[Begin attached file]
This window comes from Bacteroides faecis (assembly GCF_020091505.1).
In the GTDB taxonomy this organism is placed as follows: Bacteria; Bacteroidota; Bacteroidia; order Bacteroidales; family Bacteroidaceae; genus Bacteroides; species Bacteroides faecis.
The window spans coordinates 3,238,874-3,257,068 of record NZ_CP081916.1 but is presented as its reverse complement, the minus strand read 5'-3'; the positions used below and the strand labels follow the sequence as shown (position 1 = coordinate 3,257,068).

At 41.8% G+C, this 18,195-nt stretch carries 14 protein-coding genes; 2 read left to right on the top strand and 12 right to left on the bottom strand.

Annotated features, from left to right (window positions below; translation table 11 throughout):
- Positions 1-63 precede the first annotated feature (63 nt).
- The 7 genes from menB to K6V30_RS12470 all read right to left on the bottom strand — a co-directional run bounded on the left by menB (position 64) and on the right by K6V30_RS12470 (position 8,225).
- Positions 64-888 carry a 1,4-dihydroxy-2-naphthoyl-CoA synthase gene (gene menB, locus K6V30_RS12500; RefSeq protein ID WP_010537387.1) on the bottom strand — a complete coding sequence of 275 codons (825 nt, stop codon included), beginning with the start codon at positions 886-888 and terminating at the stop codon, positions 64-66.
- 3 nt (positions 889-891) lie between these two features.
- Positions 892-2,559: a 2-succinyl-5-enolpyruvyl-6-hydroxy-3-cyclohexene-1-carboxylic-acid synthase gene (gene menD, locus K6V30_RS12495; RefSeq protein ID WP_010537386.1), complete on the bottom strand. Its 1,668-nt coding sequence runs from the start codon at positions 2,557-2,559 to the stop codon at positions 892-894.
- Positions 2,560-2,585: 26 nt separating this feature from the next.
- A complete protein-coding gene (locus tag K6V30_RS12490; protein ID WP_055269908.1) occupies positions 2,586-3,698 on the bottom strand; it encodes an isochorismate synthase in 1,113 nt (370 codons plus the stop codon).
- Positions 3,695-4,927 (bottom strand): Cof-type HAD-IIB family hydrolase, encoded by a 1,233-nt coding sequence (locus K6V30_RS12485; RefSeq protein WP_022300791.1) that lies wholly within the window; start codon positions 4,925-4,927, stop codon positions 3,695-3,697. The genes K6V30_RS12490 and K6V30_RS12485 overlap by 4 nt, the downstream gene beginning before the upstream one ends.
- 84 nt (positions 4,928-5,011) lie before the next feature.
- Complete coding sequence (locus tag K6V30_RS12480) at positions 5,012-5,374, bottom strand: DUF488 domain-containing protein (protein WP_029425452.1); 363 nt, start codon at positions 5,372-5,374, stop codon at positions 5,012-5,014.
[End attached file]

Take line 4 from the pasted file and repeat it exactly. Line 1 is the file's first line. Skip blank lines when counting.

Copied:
At 41.8% G+C, this 18,195-nt stretch carries 14 protein-coding genes; 2 read left to right on the top strand and 12 right to left on the bottom strand.